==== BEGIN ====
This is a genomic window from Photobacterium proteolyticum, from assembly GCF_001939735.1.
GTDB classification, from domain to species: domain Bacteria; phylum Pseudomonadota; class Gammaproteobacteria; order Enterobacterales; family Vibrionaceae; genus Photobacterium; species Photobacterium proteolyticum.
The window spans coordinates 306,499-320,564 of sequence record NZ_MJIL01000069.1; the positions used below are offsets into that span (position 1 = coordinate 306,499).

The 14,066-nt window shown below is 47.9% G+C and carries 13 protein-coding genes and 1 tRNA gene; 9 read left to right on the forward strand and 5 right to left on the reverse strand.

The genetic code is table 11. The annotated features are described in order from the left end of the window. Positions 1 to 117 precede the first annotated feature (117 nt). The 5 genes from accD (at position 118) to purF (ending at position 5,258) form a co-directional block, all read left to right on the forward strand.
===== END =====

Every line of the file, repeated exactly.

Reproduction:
This is a genomic window from Photobacterium proteolyticum, from assembly GCF_001939735.1.
GTDB classification, from domain to species: domain Bacteria; phylum Pseudomonadota; class Gammaproteobacteria; order Enterobacterales; family Vibrionaceae; genus Photobacterium; species Photobacterium proteolyticum.
The window spans coordinates 306,499-320,564 of sequence record NZ_MJIL01000069.1; the positions used below are offsets into that span (position 1 = coordinate 306,499).

The 14,066-nt window shown below is 47.9% G+C and carries 13 protein-coding genes and 1 tRNA gene; 9 read left to right on the forward strand and 5 right to left on the reverse strand.

The genetic code is table 11. The annotated features are described in order from the left end of the window. Positions 1 to 117 precede the first annotated feature (117 nt). The 5 genes from accD (at position 118) to purF (ending at position 5,258) form a co-directional block, all read left to right on the forward strand.